SpaceX Chief Elon Musk 'Overwhelmed' by Private Spaceship Success

SpaceX's first Dragon capsule to visit the International Space Station bobs in the Pacific Ocean after a successful splashdown that capped its successful test flight on May 31, 2012.
SpaceX's first Dragon capsule to visit the International Space Station bobs in the Pacific Ocean after a successful splashdown that capped its successful test flight on May 31, 2012. The capsule landed off the coast of Baja California. (Image credit: SpaceX/Michael Altenhofen)

The team behind the successful landing of the commercial spacecraft Dragon this morning is elated over the achievement — and none more than the company's founder: billionaire entrepreneur Elon Musk.

The South African-born Musk founded Space Exploration Technologies Corp. (SpaceX) in 2002, and today saw it reach its greatest triumph, when the unmanned Dragon capsule splashed down in the Pacific Ocean to end a textbook mission.

Dragon launched on a SpaceX Falcon 9 rocket May 22 and three days later became the first privately built vehicle to dock at the International Space Station. Today (May 31), after more than five days at the station, Dragon departed and flew home to splash down in the Pacific Ocean.

"The point at which the main parachutes opened and all three were working and Dragon was descending normally, that’s the point at which I really felt relieved and knew that the mission was likely to be 100 percent successful," Musk said during a press conference following the splashdown. "I'm just overwhelmed with joy." [Dragon's Space Station Mission in Pictures]

When Musk saw the first high-resolution photo of the charred but intact capsule floating in the ocean, he said he thought, "'Welcome home, baby.' It's really great, it's like seeing your kid come home."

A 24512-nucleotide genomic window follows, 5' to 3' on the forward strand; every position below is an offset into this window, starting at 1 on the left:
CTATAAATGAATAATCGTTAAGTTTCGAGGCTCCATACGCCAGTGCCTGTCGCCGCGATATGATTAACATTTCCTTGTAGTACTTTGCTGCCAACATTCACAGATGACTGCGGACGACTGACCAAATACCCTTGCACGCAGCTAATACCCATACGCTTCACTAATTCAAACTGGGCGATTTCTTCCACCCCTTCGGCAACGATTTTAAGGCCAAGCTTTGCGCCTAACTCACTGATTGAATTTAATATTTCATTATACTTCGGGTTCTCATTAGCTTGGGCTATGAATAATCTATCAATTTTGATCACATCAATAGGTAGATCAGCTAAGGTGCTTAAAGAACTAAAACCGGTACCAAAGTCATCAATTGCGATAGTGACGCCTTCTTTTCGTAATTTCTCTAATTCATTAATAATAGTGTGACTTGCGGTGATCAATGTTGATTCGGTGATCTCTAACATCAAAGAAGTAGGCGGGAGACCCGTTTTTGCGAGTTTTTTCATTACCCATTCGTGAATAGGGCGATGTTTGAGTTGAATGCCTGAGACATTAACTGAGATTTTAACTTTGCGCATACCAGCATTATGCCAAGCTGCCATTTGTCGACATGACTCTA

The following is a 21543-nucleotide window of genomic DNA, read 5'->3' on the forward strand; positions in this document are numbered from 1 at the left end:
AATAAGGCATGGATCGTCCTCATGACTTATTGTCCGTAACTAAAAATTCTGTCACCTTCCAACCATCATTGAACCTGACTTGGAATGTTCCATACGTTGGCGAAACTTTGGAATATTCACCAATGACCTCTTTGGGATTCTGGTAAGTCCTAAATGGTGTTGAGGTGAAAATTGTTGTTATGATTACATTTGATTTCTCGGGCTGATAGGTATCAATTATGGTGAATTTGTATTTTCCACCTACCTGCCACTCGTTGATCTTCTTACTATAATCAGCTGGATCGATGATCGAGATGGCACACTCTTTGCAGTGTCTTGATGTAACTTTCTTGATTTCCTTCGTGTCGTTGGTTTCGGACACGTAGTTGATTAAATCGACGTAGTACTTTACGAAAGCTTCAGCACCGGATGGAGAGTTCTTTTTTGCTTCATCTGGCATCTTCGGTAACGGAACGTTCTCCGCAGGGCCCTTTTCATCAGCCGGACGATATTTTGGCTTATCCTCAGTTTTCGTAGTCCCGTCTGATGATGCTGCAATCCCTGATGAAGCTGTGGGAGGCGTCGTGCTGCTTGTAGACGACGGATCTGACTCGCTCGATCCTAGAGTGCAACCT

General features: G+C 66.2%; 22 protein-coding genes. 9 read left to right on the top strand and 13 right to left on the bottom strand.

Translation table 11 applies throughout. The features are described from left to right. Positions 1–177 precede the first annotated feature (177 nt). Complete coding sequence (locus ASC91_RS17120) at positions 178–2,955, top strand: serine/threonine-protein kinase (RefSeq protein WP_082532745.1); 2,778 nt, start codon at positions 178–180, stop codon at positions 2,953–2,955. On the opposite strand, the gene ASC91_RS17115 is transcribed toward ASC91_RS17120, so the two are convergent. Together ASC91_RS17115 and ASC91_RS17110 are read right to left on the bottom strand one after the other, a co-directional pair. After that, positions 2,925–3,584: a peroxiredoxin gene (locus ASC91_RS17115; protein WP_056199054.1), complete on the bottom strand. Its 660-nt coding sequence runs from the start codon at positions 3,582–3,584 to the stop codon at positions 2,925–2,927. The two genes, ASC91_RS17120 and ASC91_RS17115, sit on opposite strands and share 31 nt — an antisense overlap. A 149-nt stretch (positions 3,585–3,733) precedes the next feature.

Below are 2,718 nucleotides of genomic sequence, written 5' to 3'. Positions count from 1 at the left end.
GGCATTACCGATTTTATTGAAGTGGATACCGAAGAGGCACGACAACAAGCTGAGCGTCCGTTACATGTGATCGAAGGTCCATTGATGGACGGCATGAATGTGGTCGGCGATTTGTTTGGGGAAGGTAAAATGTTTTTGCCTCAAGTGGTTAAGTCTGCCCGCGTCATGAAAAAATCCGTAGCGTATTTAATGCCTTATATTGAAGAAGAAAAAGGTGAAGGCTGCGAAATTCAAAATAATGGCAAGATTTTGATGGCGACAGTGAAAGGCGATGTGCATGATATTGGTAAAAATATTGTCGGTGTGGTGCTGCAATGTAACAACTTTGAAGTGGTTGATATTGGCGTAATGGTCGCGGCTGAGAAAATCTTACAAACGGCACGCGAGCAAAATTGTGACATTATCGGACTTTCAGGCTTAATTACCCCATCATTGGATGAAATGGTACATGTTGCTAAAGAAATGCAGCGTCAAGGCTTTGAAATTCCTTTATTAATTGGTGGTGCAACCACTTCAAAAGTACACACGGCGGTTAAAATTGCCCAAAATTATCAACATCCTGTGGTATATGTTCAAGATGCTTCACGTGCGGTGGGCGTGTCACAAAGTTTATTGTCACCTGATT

SpaceX founder Elon Musk stands before cheering SpaceX employees at their Los Angeles facility following the successful launch of their Falcon 9 rocket on May 22, 2012. (Image credit: SpaceX)

Musk is also the co-founder of internet payment service PayPal and electric car company Tesla. He has financed SpaceX partly through his own money, and partly through investments from NASA, which is hoping commercial spacecraft can take over the cargo- and crew-delivery tasks of the retired space shuttles.

Dragon's mission was a trial run for SpaceX's plan to fly 12 supply runs to the space station for a total of $1.6 billion.

Musk said the mission would not have been possible, and indeed SpaceX might not even exist, were it not for NASA.

"Thanks for placing your faith in SpaceX and making all of our dreams come true," he said to Alan Lindenmoyer, manager of NASA's Commercial Crew and Cargo program.

"We weren't sure exactly how it was going to end up," Lindenmoyer admitted. "It was a bit of an experiment. Today we get to share in the joy of the success. It is a new way of doing business and the fact that we were so successful in meeting these objectives so early on, I would say absolutely that this is a model that works."

Musk hoped today's success would also help sway critics of the plan, particularly those in Congress, who doubt that privately built spaceships are safe or reliable.

"I think it really shows that commercial spaceflight can be successful," Musk said. "This mission worked for the first time right out of the gate. It was done, obviously, in close partnership with NASA, but in a different way, and it shows that that different way works and we should reinforce that."

The space-flown Dragon capsule will soon be unpacked and shipped to SpaceX's facility in Texas for processing. But eventually it might get another taste of glory.

"I think it'd be cool to maybe do a little tour of the country and show it to people around the country, get students excited about space," Musk told

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Clara Moskowitz
Assistant Managing Editor

Clara Moskowitz is a science and space writer who joined the team in 2008 and served as Assistant Managing Editor from 2011 to 2013. Clara has a bachelor's degree in astronomy and physics from Wesleyan University, and a graduate certificate in science writing from the University of California, Santa Cruz. She covers everything from astronomy to human spaceflight and once aced a NASTAR suborbital spaceflight training program for space missions. Clara is currently Associate Editor of Scientific American. To see her latest project is, follow Clara on Twitter.